Manning & Manning: http://www.manning-and-manning.com/ -- won an Emmy for costume design; historically very flexible in approach; has moved more and more to made-to-measure

    Norton & Sons: http://www.nortonandsons.co.uk/ -- dates back to the early nineteenth century, classic English country look, but recently sold and now under new ownership

    John Pearse: http://www.johnpearse.co.uk/ -- Soho-based, avant garde (at least to my eye)

    Henry Poole: http://www.henrypoole.com/ -- virtually synonomous with Savile Row, now celebrating its 200th anniversary: classic timeless quality

    Mark Powell: http://www.markpowellbespoke.co.uk/flash/index.htm -- a bit eccentric with a touch of the East End in his styling, lots of film folks among the clientele

    David Reeves: http://www.davidreevesbespoke.com -- Mr Reeves describes is background thus: "Now based mainly in NYC but with regular trips back to London I offer a complete Bespoke tailoring service for Men and Women. I have formerly worked directly under Mr Andrew Goldberg (Gieves and Hawkes head of Bespoke), Mr Richard James and Mr Timothy Everest. I am now looking to build my own reputation. Favouring a sharp, English silhouette and luxurious cloths I like stylish Bespoke which is on the knife edge between the classic and the contemporary. I pride myself on being open to working with the clients vision and not just my own. The three piece suit is my signature." He is a member of this Forum.

    Maurice Sedwell: http://www.savilerowtailor.com/ -- the well-regarded Andrew Ramroop presides over this house still making well-bred suits and quality garments with a keen attention to detail but willing to be quite adventurous in terms of look and style

    Stowers Bespoke: www.stowersbespoke.co.uk Gieves and Hawkes veteran Ray Stowers has set up shop along with Gieves and Huntsman vets Brian Pusey and Brian Jeffery in James Levett's old premises.

    Wells (incorporated into Davies & Son): http://www.daviesandsonsavilerow.com/ -- once one of the Row's biggest tailoring houses; now a nice fit at Davies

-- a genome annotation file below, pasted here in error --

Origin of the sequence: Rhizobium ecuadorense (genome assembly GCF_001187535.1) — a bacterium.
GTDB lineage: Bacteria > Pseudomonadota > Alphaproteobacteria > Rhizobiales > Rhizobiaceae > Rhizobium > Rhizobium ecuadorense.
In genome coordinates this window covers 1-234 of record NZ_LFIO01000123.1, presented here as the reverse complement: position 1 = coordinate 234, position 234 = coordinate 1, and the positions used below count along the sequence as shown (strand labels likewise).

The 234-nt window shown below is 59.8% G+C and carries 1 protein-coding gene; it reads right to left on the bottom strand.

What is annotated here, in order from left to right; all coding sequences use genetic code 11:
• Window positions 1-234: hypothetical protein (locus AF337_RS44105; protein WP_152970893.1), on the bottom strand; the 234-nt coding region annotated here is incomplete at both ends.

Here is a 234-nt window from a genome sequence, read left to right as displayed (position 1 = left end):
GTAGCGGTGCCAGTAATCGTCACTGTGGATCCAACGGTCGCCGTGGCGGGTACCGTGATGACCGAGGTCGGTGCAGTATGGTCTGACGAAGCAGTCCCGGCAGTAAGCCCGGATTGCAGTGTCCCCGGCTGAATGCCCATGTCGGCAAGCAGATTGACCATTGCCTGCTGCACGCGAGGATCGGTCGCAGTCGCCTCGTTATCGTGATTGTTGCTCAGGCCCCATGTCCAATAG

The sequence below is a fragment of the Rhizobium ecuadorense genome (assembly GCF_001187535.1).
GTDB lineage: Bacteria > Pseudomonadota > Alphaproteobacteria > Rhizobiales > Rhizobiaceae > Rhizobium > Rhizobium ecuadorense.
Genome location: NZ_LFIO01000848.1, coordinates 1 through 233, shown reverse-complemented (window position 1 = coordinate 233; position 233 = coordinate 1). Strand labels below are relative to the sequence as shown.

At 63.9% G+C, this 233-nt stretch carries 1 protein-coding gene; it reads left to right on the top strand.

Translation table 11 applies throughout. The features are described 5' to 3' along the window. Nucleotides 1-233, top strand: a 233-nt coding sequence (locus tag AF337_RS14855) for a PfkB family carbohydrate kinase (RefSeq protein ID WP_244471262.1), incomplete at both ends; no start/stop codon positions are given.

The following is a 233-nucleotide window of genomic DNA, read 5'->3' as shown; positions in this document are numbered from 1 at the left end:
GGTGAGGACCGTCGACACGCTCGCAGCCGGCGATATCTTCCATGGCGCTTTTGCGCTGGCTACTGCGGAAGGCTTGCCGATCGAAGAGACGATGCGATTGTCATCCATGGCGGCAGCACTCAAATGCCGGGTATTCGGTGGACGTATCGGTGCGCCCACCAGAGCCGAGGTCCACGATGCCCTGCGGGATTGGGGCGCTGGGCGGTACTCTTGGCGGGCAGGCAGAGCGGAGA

Welsh & Jefferies: http://www.welshandjefferies.com/ Highly regarded maker of the Prince of Wales' military uniforms, soon to celebrate its 100th anniversary, rather traditional in approach and look, incorporates the venerable Leslie & Roberts, who had dressed Rudolph Valentino, Clark Gable, Cary Cooper, and Bing Crosby.

    thanks to:
    http://www.askandyaboutclothes.com/f...es-amp-Reviews
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    The deal was 2 suits MTM, 2 shirts MTM and 2 ties for £1000.

    Realistically, that's pretty good value because I have a waist which is quite narrow compared to my shoulders and I have long arms, so off the rack stuff has to be quite heavily cut, and often have the sleeves lengthened which just adds to the price.

    Also I knew it was MTM and not bespoke.

    Just got the shirts and they're very good. Never owned shirts which fit me so well. The suits weren't perfect but obviously that's the point of this fitting.

    Will post again when I get the final product.
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    (Original post by abcdefghijklmnopqrstuvwxyz)
    had a look at them and quite liked them but again the shoulders don't fit when i get 36s and boss don't do smaller i don't think (unless it was just the shops i went to......)
    Ask for the Hugo suits, they're much better than the regular ones if you have a slim body.
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    (Original post by loading)
    Ask for the Hugo suits, they're much better than the regular ones if you have a slim body.
    ah right ok, so will they do 34s?
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    (Original post by abcdefghijklmnopqrstuvwxyz)